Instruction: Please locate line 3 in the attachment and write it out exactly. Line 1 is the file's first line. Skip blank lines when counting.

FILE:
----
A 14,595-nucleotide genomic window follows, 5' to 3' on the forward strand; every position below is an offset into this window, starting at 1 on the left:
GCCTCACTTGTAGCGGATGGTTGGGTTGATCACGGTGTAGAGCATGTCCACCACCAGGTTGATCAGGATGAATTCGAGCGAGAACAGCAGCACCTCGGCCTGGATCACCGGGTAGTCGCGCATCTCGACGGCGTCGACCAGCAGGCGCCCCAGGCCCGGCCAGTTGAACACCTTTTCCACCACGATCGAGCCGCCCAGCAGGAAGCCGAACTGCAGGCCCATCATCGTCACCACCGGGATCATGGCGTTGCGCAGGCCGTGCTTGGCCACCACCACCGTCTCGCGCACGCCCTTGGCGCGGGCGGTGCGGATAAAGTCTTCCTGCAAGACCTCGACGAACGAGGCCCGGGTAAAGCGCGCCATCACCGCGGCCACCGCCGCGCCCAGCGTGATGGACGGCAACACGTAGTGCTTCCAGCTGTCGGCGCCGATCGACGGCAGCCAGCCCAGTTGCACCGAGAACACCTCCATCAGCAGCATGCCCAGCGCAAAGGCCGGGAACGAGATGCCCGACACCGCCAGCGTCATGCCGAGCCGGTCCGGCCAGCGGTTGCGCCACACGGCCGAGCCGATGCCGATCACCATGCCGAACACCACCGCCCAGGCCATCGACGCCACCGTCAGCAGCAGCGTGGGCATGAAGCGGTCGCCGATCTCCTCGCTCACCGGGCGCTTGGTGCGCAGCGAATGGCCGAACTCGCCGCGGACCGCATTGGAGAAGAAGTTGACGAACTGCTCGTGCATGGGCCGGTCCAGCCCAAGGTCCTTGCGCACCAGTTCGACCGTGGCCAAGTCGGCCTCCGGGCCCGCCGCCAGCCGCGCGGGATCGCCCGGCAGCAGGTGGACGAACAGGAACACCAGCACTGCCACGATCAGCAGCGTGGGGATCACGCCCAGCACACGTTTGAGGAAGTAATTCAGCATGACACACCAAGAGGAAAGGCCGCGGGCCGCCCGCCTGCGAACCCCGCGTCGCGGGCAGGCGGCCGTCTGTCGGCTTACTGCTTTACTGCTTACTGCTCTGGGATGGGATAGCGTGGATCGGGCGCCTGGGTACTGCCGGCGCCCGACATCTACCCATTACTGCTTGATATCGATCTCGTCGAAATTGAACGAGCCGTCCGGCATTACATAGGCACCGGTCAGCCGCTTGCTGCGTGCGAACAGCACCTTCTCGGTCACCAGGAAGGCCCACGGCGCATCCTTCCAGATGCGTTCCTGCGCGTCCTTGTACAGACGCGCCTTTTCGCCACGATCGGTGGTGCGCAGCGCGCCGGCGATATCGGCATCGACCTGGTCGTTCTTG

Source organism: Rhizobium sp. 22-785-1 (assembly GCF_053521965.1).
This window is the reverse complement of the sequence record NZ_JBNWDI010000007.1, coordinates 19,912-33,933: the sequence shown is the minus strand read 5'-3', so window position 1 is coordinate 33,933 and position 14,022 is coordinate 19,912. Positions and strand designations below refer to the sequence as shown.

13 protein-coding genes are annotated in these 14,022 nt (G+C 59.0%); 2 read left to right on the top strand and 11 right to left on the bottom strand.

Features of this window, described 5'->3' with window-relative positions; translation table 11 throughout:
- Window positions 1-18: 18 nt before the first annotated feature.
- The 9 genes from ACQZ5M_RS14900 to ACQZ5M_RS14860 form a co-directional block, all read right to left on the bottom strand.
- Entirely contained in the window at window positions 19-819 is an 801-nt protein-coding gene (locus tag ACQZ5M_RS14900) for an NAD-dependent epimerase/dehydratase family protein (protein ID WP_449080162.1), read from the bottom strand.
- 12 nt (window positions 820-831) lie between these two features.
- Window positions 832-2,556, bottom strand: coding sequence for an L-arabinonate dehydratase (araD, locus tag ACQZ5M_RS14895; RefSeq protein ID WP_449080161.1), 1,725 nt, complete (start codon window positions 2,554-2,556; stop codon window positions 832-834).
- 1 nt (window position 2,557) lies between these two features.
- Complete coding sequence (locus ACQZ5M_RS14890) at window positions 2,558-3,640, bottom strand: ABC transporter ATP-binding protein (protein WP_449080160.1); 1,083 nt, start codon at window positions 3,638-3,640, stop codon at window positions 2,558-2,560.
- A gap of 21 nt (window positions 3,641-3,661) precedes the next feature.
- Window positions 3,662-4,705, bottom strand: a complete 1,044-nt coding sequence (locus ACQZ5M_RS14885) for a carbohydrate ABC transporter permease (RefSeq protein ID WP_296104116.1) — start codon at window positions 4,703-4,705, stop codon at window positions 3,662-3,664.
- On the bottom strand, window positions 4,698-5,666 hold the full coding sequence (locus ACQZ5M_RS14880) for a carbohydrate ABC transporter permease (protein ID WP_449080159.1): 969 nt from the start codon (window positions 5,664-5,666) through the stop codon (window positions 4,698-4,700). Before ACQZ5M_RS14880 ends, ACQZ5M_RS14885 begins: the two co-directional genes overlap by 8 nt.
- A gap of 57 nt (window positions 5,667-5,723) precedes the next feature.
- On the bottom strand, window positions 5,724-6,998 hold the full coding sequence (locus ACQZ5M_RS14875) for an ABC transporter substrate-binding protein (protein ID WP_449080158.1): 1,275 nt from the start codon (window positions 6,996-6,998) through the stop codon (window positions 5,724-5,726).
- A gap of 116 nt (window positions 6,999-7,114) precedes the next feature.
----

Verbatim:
Source organism: Rhizobium sp. 22-785-1 (assembly GCF_053521965.1).